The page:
* Bascule bridge houses: The bascule bridge houses would benefit from knowing when a fire truck has just left the fire station so that a bridge is not raised immediately prior to a fire truck's arrival at a bridge. An indicator light was added to the three bridge houses so that the bridge operators would be forewarned of an approaching fire truck; and

* Signal timing modifications during bridge openings: Traffic signal timings at intersections surrounding the bascule bridges will change during a bridge event in order to facilitate the natural flow of traffic away from the bridge out of service. Motorist information may be added at a later time using dynamic message signs or static signs with flashers.

Design issues

In the design phase of the project, several issues were addressed that impacted the effectiveness and reliability of the traffic signal operations, now and in the future. The most significant issues were as follows:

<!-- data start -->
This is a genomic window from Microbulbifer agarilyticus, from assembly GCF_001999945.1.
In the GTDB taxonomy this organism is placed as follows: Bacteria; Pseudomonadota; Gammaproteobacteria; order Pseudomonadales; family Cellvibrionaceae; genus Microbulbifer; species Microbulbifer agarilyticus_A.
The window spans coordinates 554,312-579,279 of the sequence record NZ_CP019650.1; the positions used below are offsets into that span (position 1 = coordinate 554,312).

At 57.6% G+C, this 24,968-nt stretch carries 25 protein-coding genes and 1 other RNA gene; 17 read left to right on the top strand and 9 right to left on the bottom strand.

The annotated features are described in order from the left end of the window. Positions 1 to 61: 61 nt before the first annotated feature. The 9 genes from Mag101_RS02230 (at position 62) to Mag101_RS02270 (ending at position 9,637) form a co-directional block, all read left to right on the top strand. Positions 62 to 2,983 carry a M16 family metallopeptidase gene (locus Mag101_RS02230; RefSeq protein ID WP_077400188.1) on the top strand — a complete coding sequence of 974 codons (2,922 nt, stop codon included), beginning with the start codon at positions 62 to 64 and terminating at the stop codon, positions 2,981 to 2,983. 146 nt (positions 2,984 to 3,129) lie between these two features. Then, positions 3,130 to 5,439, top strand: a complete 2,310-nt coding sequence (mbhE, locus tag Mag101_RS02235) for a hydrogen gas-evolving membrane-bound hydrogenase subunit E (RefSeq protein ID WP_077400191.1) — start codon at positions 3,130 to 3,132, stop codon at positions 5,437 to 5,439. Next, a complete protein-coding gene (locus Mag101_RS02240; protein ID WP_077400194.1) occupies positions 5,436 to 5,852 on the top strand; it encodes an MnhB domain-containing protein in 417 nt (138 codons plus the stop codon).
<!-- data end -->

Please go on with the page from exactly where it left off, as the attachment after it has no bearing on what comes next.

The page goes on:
* With the modernized traffic signal installations, the traffic signals were arranged in a box configuration, which is a deviation from the typical diagonal configuration usually found in Michigan. The box configuration provides greater visibility to motorists and ease of maintenance;

* The wireless communications system serving the traffic signal system must be reliable and isolated from interference, since police dispatch and emergency response services are dependent on the information transmitted by the traffic signal system. The licensed frequency already owned by the city mitigated this issue;

* Although the city's traffic signal system and the MDOT traffic signal system are located in the same general area, using a common master controller to govern both traffic signal systems was not desired. However, the two traffic signal systems can be synchronized so that they will operate in a manner similar to having a common master controller; and